How Georgia Designed an Innovative Logistics Landscape

Industry groups need to come together and support a sustainable logistics ecosystem. State organizations play a critical role in achieving this goal, as they are often the hub that facilitates seamless interactions between businesses, government agencies, industry groups, and educational institutions.

Georgia, for example, supports a robust industry that’s successful on a national and global scale. The Center of Innovation for Logistics provides a macro-level view of the state’s logistics ecosystem, connecting businesses with challenges to the people and organizations that can solve them.

While Georgia boasts the world’s most traveled airport and the fastest growing container seaport in the country, there’s a lot more to it. Here’s insight behind the state’s success, and how the rest of the industry can learn to build an innovative logistics landscape.

A Robust Education System

As the logistics sector grows, the sustainability of that success depends on the quality of the state’s workforce. To ensure workforce needs are met, it’s critical to foster a robust education system.

For example, Georgia Tech’s Supply Chain and Logistics Institute serves as a converging point between the public and private sectors, bringing new technology and ways of doing business to logistics companies throughout the state.

Georgia also supports workforce needs through programs such as the High Demand Career Initiative, which responded to an industry truck driver shortage by enabling state residents to attend commercial truck driving programs through local colleges at no cost.

Infrastructure Investments

Another key driver of logistics success at the state level is investment in a complete transportation infrastructure. Rather than focusing on developing one method of transportation, states with a robust logistics sector commit to supporting multiple channels—from seaports and inland ports to railways and airports. These states recognize that each mode’s success depends on the success of the other modes.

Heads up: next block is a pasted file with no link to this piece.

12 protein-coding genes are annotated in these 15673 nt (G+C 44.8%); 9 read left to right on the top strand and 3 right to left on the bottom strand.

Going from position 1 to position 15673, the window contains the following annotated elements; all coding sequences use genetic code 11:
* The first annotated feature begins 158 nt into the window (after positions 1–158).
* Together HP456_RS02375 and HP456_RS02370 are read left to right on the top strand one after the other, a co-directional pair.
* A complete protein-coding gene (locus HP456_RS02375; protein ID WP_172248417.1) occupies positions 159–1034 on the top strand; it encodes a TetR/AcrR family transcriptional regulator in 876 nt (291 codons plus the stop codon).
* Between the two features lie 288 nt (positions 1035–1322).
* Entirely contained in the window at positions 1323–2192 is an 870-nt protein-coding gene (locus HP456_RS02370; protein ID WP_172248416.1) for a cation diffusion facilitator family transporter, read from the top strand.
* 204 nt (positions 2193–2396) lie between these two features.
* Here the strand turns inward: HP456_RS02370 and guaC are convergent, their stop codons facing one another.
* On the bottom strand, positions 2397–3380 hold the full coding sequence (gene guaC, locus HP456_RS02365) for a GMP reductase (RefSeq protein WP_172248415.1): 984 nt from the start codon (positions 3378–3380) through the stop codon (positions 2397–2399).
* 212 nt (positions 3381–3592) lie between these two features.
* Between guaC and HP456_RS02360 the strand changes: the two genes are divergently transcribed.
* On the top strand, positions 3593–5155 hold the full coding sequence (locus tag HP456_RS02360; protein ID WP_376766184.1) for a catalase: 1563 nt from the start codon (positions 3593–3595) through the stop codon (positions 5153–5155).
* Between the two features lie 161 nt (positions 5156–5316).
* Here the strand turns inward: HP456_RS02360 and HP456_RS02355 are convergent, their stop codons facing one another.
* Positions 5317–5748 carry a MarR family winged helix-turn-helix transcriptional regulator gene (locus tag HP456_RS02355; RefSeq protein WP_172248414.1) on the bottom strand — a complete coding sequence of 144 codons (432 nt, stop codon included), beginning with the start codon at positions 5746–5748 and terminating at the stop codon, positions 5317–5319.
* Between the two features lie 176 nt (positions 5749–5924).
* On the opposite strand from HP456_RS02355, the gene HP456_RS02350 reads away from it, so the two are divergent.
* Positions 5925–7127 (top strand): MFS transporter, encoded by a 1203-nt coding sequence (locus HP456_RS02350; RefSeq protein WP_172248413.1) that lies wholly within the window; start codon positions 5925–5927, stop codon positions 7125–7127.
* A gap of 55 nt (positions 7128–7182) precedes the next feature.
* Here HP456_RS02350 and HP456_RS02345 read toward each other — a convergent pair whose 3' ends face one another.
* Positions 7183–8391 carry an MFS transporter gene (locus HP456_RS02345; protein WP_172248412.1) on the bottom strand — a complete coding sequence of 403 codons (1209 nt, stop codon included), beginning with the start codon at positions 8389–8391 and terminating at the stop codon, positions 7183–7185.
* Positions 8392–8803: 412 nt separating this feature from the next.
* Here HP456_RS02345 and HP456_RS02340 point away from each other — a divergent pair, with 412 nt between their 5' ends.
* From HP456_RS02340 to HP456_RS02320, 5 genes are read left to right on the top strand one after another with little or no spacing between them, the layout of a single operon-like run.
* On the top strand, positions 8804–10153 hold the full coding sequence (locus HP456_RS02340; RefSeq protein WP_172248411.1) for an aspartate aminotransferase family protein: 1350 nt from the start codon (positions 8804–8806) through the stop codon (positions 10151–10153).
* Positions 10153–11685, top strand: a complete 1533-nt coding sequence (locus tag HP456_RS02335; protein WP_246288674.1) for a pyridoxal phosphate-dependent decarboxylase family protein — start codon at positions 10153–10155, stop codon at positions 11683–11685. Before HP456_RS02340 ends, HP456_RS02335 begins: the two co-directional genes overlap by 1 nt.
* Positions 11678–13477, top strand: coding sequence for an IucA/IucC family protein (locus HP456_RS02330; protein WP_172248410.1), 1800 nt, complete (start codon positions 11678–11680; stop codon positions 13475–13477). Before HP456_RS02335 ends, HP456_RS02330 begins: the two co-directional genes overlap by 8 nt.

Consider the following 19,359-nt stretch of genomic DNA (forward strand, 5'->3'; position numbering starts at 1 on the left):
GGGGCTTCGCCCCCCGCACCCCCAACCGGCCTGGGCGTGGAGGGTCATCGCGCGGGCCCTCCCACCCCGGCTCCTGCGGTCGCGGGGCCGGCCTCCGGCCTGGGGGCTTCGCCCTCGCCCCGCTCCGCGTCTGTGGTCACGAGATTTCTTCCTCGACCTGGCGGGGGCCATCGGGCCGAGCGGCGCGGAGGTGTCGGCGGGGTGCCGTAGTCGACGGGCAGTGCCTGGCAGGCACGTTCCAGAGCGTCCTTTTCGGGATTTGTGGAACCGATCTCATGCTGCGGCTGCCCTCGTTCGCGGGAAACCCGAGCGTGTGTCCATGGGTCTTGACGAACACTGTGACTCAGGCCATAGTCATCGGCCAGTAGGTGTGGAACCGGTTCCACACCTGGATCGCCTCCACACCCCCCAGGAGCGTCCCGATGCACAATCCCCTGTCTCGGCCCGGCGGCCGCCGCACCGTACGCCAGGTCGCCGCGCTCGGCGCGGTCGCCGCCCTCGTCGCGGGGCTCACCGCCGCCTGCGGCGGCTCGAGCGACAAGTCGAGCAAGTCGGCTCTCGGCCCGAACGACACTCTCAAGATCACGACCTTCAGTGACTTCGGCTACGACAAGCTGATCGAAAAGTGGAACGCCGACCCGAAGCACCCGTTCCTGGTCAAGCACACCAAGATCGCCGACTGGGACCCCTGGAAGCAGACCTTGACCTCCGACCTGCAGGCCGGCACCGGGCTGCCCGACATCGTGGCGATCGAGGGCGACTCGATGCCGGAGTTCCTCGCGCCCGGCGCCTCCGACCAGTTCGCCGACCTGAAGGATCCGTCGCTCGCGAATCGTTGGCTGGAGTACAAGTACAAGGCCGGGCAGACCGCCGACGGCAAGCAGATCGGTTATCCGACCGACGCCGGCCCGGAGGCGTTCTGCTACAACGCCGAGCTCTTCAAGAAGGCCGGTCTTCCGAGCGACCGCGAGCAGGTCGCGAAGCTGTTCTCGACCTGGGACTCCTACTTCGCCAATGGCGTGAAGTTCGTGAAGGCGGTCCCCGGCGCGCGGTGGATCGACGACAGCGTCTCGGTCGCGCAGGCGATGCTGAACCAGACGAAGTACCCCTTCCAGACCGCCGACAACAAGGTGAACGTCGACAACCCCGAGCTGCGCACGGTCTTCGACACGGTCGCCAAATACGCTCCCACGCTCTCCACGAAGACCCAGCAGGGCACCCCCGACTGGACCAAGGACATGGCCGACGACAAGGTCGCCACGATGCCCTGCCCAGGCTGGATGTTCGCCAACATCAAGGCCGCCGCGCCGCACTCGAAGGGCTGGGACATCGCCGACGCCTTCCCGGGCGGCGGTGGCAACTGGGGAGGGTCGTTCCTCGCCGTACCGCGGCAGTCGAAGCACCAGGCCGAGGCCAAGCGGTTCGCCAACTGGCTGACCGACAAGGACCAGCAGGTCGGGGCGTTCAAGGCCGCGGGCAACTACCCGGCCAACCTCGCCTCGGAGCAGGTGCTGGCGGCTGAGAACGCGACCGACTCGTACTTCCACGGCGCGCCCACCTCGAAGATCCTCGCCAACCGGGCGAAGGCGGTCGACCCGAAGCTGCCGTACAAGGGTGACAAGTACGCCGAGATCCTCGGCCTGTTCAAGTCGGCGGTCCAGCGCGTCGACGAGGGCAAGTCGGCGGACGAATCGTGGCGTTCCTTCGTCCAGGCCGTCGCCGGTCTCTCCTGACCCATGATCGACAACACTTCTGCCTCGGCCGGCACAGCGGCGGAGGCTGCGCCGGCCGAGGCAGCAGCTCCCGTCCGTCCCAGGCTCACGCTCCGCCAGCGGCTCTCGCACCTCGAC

While the construction of roadways and facilities is an imperative baseline, technology is equally important to supporting a broad infrastructure.

The combination of Georgia’s location and comprehensive infrastructure assets enables the state to sustain a transportation ecosystem that allows companies to reach 80 percent of the U.S. market in less than two days.

Industry Awareness

A strong network of logistics assets means nothing if companies aren’t aware of how that network can benefit their business. This is where state organizations can shine by connecting businesses to the tools, training, and organizations that will help them.

It’s also important to provide businesses and industry groups with large-scale opportunities to discuss how the transportation landscape can move forward.

To do this, the state hosts the annual Georgia Logistics Summit, which brings together all facets of the industry. It’s an effective way to educate businesses on industry innovations, as well as inform them of the organizations and groups available to connect them.

The logistics sector is all about connecting businesses to their partners and enabling collaboration between every party involved in the transportation ecosystem—from the private and public sectors to educational institutions and industry associations. Georgia found success using this model; now the challenge is for other states to take note.

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